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Electronics => Power/Renewable Energy/EV's => Topic started by: m3vuv on September 26, 2021, 04:40:38 am

Post by: m3vuv on September 26, 2021, 04:40:38 am
Hi all,when manufactures quote lion battery cell life in charge cycles,does a charge from say 50% to 75% count as a charge cycle,ie am i better off charging my batterys often to top them up or use them untill the lvc then charge?
Post by: Kleinstein on September 26, 2021, 06:06:41 am
The charge cycle are usually from "empty" to full, so with essentially the nominal capacity at the start and than with fixed votlage limits. At least this is how it should be.

As far As I understand it the cell suffer from getting very full and getting very empty. They kind of adjust the upper voltage limit to still get the wanted number of cycle. Cycling from 50% to 75% is likely much less stress, but only using 75% to 100% or 0-25% cycles may be nearly as bad as doing full cycles, at least for the parts effected by the extremes.
As much as I understand it is better to no regularly charge / discharge all the way to the extremes. So more like aim for a 20% to 90% cycle, though at the low end one usually does not have so much control as one may need a nearly full charge at some points. So one may have to recharge  sometimes even if still at 50% or 70%.
Post by: Siwastaja on September 26, 2021, 06:16:16 am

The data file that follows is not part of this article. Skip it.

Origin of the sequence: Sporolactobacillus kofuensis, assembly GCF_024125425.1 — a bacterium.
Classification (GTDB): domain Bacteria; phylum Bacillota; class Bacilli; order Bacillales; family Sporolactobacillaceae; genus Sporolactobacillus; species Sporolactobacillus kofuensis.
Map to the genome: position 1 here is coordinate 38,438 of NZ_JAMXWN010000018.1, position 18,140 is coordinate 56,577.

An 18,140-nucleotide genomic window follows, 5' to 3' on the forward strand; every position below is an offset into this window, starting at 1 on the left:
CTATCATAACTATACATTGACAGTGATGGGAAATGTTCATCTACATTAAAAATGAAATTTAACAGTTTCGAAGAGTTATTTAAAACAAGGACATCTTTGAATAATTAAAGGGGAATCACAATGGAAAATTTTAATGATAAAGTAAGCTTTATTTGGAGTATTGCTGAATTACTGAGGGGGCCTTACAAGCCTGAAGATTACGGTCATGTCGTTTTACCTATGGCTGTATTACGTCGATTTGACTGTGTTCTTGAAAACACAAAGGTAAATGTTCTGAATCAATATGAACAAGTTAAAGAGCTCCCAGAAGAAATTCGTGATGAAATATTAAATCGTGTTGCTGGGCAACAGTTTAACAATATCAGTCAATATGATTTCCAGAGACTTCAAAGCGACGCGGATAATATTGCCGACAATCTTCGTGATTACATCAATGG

Cycle life is regarding full cycles between 100% and 0%, using the standard charging and discharging conditions like current, stopping condition etc. specified in the datasheet.

Partial cycles have the tendency of wearing out the cell much less than expected from the amount of charge transferred. For example, if a cell is rated for 500 cycles 100%-0%, using it only between 70%-20% (i.e.: depth of discharge is 50% instead of 100%) increases number of such cycles way beyond the expected 1000 cycles, can be 5000-10000 cycles for example.

There are other factors too, for maximum cycle life avoid charging at low temperatures (optimum would be somewhere around 30degC), and limit charging current near full. For example, if you have to fast charge at 0.8C, instead of running at 0.8C all the time, charge at 0.9C until 4.0V then at 0.6C. Small optimizations like that can have big difference.

But all the exact details depend on the actual cell pretty much. Even given the same cathode chemistry, different manufacturers have their own different secret sauces which behave differently.
Post by: wraper on September 26, 2021, 06:54:10 am
To maximize life, it would be preferable to not discharge below 20% and not charge above 80%. Charging above 85-90% is worse than discharging to 0 (if you don't leave it in discharged state for long).